From an economic/business perspective, the simple answer to why there's a pricing factor above and beyond standard supply & demand is that a perfectly competitive market model implies a commodity good - that is the good is more or less identical regardless of which firm you purchase it from. This doesn't hold for skis, since even within similar categories of skis, there are big differences. This doesn't mean that skis aren't subject to supply and demand, it just means that it's not the only factor. Essentially there is no one monolithic ski market, it's in fact many many small markets, broken down by segment or even individual skis if you want to look at it from a very granular perspective. The economic term for it is monopolistic competition - in that firms can set prices like a monopoly in the short run and make economic profits (note: not the same as accounting profits), but in the long run there is an equilibrium amongst firms and there will be zero economic profits (as in a perfectly competitive market).
From a manufacturers point of view, the way they would determine the price has a few factors:
First is basic market demand, obviously there's less demand for SG skis than intermediate-advanced 70-75mm carvers, so you don't produce the same quantities of each, and you can adjust prices accordingly as well.
Secondly, there is some accounting for the manufacturing costs, but there's no directly linear relationship between the manufacturing costs and the price. There is definitely some change though - just look at the price of a race carver, which tends to use more advanced materials, vs. the price of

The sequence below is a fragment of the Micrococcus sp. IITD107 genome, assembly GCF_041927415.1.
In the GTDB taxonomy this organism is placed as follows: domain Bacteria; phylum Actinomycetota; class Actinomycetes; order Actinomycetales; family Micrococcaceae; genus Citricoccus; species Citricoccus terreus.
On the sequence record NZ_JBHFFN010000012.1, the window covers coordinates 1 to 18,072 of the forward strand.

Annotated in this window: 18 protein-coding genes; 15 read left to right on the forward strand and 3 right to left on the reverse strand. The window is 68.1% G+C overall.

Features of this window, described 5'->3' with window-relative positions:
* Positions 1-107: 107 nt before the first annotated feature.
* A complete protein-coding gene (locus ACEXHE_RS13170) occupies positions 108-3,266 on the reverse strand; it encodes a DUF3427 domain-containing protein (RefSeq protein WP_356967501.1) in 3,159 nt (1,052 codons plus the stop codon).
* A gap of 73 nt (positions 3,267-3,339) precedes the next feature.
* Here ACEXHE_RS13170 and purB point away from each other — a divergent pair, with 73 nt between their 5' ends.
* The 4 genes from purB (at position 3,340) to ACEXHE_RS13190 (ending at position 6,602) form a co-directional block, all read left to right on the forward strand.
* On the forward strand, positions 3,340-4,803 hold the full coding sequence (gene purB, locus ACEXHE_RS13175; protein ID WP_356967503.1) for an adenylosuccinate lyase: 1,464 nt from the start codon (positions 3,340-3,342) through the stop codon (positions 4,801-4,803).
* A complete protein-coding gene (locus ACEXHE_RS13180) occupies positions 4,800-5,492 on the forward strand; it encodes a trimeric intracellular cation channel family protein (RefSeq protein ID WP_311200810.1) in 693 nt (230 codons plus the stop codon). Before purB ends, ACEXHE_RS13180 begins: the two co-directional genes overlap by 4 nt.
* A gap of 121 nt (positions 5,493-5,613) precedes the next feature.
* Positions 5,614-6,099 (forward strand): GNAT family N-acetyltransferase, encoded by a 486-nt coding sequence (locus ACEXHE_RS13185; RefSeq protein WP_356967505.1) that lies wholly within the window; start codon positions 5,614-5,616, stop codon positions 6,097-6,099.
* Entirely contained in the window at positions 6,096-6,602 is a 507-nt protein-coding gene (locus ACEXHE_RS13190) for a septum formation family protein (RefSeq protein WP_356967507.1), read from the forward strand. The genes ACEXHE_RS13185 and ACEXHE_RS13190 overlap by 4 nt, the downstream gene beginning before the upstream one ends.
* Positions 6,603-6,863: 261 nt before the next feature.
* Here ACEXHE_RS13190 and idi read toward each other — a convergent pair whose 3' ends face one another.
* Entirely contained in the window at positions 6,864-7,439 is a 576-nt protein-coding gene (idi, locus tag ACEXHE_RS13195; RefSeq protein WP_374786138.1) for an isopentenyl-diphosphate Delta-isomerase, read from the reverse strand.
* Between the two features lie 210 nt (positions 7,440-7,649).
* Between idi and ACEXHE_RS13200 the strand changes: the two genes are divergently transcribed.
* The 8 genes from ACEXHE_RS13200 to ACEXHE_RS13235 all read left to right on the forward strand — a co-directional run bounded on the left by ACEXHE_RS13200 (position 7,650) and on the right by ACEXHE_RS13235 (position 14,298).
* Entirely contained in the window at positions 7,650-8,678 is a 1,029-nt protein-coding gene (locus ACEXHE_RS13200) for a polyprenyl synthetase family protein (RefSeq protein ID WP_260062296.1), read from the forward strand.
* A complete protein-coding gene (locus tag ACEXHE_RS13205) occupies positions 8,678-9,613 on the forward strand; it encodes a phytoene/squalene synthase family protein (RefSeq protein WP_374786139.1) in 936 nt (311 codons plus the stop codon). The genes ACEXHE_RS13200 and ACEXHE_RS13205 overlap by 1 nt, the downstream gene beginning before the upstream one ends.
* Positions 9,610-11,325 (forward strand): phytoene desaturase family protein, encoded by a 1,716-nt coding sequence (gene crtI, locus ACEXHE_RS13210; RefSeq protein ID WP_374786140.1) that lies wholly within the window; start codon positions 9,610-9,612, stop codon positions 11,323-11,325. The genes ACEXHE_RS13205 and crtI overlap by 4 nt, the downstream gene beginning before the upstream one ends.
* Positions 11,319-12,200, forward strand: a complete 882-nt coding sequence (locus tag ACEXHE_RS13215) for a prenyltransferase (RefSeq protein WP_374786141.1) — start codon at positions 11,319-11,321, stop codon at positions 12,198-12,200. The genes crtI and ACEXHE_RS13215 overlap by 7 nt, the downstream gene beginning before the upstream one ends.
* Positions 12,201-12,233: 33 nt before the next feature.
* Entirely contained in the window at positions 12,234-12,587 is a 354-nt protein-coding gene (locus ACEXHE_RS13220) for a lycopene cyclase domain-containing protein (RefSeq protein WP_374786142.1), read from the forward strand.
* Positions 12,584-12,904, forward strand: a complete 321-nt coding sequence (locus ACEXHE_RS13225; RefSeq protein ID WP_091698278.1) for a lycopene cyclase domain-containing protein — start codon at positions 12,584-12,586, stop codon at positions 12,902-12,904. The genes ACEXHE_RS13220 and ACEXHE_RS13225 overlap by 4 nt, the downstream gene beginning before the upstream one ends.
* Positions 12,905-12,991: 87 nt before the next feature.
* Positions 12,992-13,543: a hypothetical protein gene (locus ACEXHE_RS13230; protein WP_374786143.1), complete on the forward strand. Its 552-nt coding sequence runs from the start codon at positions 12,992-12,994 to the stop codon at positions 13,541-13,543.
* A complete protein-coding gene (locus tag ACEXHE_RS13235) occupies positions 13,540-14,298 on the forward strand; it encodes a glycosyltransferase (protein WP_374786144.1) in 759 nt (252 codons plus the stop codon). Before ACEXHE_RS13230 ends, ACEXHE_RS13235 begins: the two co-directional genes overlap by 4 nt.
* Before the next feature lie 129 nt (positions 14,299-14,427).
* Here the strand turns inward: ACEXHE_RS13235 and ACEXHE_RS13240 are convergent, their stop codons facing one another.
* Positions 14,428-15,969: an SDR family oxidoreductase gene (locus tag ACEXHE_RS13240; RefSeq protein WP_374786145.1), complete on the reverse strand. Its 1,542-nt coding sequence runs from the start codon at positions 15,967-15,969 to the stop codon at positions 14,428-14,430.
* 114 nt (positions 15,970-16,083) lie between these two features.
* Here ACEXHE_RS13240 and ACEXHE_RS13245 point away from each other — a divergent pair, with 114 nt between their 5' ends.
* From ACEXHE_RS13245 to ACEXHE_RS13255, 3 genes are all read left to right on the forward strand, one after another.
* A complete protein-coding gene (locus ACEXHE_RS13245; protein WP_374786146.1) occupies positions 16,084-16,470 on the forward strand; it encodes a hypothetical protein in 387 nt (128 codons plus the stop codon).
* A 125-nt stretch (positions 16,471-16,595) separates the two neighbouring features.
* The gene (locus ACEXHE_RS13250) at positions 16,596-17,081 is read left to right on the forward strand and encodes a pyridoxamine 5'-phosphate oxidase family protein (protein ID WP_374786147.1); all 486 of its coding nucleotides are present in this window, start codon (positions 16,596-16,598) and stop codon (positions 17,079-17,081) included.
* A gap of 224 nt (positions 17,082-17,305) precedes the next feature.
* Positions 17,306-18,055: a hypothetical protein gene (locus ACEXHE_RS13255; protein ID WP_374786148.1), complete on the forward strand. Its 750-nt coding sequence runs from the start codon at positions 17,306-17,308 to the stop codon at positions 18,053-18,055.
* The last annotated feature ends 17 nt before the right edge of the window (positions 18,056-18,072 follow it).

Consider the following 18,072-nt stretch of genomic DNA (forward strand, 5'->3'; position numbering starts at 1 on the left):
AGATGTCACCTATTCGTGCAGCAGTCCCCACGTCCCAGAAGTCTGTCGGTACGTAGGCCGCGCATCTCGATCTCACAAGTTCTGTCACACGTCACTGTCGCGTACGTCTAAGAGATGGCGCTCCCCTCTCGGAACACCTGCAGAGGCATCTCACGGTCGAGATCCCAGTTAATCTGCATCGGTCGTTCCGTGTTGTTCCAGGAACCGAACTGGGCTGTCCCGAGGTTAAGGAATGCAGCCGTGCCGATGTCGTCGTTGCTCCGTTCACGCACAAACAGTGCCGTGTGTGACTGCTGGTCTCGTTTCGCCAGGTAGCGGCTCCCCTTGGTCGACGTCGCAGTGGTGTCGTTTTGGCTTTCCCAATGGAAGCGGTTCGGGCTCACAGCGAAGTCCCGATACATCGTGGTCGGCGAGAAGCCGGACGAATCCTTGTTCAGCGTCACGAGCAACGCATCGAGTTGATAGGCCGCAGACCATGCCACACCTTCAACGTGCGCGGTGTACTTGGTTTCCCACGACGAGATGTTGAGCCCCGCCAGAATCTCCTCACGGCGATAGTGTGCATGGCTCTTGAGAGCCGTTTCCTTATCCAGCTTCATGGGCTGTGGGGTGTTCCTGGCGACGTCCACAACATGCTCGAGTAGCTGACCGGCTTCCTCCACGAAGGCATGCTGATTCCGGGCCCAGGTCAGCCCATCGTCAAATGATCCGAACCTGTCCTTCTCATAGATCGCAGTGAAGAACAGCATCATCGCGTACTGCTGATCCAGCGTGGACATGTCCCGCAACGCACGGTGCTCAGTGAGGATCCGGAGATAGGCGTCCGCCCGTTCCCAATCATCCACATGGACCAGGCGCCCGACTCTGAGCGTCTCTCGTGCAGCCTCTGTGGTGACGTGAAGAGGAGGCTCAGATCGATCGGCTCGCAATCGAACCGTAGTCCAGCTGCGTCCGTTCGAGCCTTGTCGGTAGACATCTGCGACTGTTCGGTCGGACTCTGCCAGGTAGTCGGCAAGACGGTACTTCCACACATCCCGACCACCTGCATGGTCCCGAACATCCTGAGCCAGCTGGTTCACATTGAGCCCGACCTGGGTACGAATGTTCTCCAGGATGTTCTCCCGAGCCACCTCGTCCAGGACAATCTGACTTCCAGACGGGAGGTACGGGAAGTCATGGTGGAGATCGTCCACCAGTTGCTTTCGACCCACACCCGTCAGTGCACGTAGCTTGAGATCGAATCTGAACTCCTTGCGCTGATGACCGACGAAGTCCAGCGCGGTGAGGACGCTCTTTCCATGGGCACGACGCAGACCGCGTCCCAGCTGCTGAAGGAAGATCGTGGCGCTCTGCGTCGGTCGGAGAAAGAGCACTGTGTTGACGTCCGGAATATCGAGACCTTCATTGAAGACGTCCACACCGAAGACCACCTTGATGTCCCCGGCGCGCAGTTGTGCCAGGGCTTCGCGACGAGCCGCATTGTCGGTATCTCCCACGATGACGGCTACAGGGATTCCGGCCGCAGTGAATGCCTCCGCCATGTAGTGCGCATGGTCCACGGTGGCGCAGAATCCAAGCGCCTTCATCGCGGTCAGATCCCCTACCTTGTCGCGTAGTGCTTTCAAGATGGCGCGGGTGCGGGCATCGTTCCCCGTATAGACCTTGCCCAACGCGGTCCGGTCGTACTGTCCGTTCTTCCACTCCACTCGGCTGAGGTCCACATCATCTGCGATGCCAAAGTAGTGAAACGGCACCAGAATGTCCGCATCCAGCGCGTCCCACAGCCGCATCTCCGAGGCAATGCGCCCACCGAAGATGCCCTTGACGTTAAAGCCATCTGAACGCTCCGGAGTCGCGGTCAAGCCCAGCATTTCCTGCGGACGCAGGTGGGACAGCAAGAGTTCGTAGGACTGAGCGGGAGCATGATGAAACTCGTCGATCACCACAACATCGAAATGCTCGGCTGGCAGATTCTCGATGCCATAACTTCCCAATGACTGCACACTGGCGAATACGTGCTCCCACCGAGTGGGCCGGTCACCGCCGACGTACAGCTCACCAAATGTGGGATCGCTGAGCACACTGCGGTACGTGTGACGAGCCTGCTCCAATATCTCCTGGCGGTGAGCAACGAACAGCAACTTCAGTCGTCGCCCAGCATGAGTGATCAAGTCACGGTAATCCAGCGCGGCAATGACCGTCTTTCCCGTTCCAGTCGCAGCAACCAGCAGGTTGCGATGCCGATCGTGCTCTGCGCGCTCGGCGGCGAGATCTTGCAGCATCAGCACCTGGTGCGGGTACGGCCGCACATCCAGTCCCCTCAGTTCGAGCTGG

a twin tip, which is entirely wood and fibreglass or even just foam.
Thirdly, marketing will definitely come into it. The newest fanciest skis (particularly carvers/all-mountain skis) will almost always command a premium over any other ski in the line, even the race stock stuff, despite the fact that the race stuff costs as much or more (lower quantity production, sandwich vs. cap, more metal). This is strictly because the ski companies know that there is a market out there of people who are willing to pay a premium for the latest and greatest. Want some proof? Look at the top list price skis for each manufacturer. For Volkl, it's the TigerShark with the Powerswitch. Atomic is tied between its various top tier hardpack skis - GS12, SX12, SXB5, and M:B5. Rossignol's top priced ski is (wait for it...) the R11 Mutix.
Finally, and this is related to the last point, because it's not a perfectly competitive market, manufacturers can set the price point at anything they want. Of course nobody has to buy at that point, but you know that out there are a couple people who would pay $3000 for a shiny Mutix
Manufacturers will consider what the total revenue they can get from a ski is - that is, if they can raise the price by 10%, but only lose 7% of the customers to do that, they will as long as it doesn't raise their costs too much (lower quantity run etc). Of course they don't have that specific information available, but they can make educated guesses based on market research.
This is also evident in deliberate market segmentation - they know that a 40 day/year advanced skier will pay more than a 20 day/year intermediate, who in turn will pay more than a beginner who's been on skis for 5 days total, who in turn will pay more than a 100+ day/year skier who refuses to purchase skis until he can find them on closeout for less than 10% of wholesale
So what we see is that the basic formula for pricing skis is a mix of basic economics, cost of production and marketing. That generally gives you the MSRP, and of course they factor in distribution and retail costs and work out wholesale (or go the other direction, figure out wholesale and tack on the others, it doesn't matter either way).